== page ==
Global Oil Markets – Current Developments and Future Prospects
In this presentation, given at the Bank of England, Bassam Fattouh looks at current developments in the oil market and explores some short and medium term prospects and concludes with the following observations:
• It is important to be clear about causality; it is supply and demand imbalances that cause stocks to rise and for the shape of the curve to switch to contango.
• High levels of stocks will continue to put downward pressure on the oil price and on time spreads. Until stocks are drawn-down, any potential price recovery will be capped.
• Most pressure will be felt on light sweet crudes and on the Brent structure given that the North Atlantic (ex-US) has become the clearing destination for light sweet cargoes.
• Saudi oil policy is not constant and Saudi cuts should not be excluded but the bar to implement the cut has risen. Saudi Arabia output policy has become less flexible both on the upside and the downside and its signaling power has reduced.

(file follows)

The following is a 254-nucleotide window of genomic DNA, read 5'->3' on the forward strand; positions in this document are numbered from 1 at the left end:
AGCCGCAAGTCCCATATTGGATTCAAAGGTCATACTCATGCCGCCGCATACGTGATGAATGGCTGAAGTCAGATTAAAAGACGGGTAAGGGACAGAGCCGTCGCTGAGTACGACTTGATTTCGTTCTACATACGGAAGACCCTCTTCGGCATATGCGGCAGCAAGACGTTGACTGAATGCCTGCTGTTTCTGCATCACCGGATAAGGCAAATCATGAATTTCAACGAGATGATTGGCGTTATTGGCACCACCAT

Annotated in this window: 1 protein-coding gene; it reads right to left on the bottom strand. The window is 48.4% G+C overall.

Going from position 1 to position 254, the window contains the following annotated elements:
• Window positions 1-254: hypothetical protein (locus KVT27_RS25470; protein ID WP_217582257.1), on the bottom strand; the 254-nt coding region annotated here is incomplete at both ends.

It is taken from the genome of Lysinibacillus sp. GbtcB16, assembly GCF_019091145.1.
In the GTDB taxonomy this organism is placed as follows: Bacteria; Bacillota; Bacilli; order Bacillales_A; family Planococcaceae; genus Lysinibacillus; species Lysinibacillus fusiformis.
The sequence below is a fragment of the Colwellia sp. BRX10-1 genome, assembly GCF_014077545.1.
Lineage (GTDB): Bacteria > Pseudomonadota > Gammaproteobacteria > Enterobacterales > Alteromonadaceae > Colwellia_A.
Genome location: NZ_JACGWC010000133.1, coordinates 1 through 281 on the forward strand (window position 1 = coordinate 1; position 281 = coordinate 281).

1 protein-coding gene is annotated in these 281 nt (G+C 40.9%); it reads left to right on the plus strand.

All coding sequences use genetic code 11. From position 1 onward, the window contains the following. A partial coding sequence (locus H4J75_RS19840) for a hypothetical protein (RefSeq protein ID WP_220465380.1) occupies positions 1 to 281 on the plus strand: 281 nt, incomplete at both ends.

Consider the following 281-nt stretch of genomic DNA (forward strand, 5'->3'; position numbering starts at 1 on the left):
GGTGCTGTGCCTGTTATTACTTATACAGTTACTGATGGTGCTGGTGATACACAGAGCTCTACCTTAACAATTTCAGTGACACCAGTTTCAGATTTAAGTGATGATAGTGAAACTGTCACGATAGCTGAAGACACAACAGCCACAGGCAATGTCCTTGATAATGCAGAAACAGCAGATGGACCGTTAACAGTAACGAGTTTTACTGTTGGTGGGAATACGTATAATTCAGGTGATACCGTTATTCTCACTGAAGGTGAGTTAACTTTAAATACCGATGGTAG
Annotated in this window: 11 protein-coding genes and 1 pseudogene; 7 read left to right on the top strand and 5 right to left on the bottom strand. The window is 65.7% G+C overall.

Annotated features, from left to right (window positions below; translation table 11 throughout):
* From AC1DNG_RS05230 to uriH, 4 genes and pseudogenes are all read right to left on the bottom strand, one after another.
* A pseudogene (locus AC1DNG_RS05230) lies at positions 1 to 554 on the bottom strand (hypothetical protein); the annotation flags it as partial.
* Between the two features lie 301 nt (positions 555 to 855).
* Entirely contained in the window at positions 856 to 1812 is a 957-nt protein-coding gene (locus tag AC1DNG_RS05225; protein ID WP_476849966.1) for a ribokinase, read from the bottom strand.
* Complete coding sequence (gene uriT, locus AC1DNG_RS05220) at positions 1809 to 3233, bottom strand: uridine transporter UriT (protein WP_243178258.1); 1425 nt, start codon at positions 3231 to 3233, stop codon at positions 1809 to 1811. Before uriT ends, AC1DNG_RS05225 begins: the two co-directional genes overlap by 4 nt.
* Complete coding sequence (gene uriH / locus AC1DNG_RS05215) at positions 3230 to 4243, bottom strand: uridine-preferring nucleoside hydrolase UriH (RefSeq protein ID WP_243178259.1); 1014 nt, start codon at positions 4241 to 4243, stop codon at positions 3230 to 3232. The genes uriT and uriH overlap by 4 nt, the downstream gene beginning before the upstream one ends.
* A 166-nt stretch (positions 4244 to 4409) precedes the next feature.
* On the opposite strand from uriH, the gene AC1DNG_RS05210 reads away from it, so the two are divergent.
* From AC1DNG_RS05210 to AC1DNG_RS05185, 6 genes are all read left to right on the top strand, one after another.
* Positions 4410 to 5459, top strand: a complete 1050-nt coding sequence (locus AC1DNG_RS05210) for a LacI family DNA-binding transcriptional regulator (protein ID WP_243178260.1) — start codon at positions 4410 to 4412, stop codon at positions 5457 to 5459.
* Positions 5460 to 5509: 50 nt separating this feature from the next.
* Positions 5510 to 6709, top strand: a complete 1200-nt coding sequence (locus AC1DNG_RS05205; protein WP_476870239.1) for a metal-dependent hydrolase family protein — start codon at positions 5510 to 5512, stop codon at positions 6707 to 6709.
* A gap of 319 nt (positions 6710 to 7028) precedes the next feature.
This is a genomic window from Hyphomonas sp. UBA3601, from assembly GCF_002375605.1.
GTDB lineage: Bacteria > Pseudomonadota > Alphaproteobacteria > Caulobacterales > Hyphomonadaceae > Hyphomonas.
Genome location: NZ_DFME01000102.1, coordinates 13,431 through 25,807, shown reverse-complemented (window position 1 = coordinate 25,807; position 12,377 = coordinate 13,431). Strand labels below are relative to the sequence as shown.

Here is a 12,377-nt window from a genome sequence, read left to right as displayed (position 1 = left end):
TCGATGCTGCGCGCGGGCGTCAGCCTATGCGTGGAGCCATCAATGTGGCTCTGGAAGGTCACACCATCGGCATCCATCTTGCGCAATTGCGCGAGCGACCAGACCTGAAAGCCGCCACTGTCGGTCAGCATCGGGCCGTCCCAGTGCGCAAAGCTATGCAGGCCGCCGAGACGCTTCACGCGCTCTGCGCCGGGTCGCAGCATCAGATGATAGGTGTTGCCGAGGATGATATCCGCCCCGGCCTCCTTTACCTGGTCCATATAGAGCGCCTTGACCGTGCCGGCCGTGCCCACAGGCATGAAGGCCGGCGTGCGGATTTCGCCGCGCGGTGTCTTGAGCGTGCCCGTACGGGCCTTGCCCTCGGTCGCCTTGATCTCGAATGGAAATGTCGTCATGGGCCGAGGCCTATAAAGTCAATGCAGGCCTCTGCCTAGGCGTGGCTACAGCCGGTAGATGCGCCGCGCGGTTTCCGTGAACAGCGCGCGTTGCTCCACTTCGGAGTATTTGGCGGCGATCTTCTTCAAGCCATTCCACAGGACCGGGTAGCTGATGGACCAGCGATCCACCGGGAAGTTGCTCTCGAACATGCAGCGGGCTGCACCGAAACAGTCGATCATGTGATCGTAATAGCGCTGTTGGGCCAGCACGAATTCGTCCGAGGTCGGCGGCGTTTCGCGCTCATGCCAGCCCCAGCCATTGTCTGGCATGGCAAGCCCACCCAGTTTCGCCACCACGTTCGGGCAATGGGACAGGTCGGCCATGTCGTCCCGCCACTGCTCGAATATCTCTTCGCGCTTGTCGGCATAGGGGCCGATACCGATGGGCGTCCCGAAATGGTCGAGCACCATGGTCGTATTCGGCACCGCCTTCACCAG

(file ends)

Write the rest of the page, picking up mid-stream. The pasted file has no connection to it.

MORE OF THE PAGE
• The perception of the loss of supply feedback to clear markets affects market sentiment, increasing volatility and increasing the risk premium in investment in energy projects.
• Clearing excess supplies through supply and demand adjustment to lower prices is subject to uncertainty and lags.
• So far demand growth has done most of the work, though it has not been strong enough to absorb the entire glut.
• The supply response is yet to come, but global supply has become more varied and the nature of the investment cycle has changed – there are three investment cycles being superimposed on each other: The US shale cycle; the non-OPEC ex- US cycle; and the OPEC/Middle East cycle. The outcome of these combined investment cycles on output is yet to be seen.
• A key question remains: If non-OPEC outside the US falters and OPEC investment does not materialise, can US shale fill the projected gap?